This trains your dog to behave or stay by your side when you ask them to do so. You may do this around your block or driveway to introduce your puppy to outside distractions. If simple treats aren’t working, you might need to provide a higher-value treat, such as hotdogs and peanut butter, to maintain your pup’s focus and attention.
Introduce New Pups
As mentioned earlier, it’s important to ensure that your puppy and other pups are fully vaccinated before introducing them to each other. Also, focus on the quality of interactions your pup makes, not quantity. That said, make sure to introduce your puppy to other puppies with similar personalities.
Introduce Playful Commands
This age is the best time to let them play ‘fetch’ and ‘tug.’ Introducing play commands may also help you improve their Stay and Come commands as they play with you.
Four To Six Months Old
At this age, your pup needs to start working on other commands often used in public places. Here are the things you need to do:
Improve Their Commands
Practice the commands you’ve taught before with your pup outside your home. You may also try taking them to new places, such as public parks and malls, and continue practicing some commands and a combination of commands.
Prolong the Duration of Your Walks
Encourage your pup to walk with you down the street for a longer period. Doing this can also be the best time to improve their Heel command and work on their leash.
Start To Wean Treat Rewards
Instead of giving food for every command they accomplish, wean treat rewards by praising them with a clap or affection to show how you appreciate their efforts.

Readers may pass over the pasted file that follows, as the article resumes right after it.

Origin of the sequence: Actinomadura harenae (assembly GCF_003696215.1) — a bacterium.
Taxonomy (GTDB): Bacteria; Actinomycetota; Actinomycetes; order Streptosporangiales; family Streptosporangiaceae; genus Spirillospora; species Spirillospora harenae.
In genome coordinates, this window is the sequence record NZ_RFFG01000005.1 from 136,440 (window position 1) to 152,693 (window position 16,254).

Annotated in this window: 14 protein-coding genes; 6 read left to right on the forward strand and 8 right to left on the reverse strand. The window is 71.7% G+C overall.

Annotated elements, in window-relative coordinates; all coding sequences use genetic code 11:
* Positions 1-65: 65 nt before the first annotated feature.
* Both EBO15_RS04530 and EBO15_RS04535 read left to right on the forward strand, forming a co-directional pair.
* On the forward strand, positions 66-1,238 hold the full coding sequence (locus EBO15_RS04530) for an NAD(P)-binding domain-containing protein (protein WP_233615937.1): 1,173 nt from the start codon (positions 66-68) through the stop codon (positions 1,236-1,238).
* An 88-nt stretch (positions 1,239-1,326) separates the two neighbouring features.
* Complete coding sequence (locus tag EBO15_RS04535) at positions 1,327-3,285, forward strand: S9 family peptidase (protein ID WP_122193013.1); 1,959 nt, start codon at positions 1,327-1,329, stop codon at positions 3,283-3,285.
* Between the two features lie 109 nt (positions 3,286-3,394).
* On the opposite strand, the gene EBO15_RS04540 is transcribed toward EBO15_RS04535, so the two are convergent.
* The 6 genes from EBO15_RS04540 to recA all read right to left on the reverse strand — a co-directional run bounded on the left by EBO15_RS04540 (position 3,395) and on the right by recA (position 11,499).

Six To Twelve Months Old
At this age, your pup should have a strong foundation of basic commands and other essential skills, such as potty and crate training and social skills. From this moment forward, your main job is to reinforce all the lessons they’ve learned. Here is the training you need to do when your pup reaches this age:
Reinforce the Commands
Continue the learning by reinforcing all the commands your puppy has learned before. You may introduce them to new locations, try a new command combination, and hold the commands longer. Also, you may consider taking them to populated places to challenge your pup and improve their skills.
Maintain the Learnings at Home
At this age, a puppy is considered to be in the adolescent stage. They might act up if you leave them alone, biting and chewing anything they want, especially when the training structure you establish eases up. Therefore, it’s important to continue training them regularly to prevent such cases.
How To Crate Train Your Puppy And Dog?
One of the most important lessons your puppy or dog needs to learn as early as possible is teaching them to appreciate their crate. This allows them to improve their denning instincts as well as speed up their potty training. Here are the steps to crate train your puppy or dog effectively: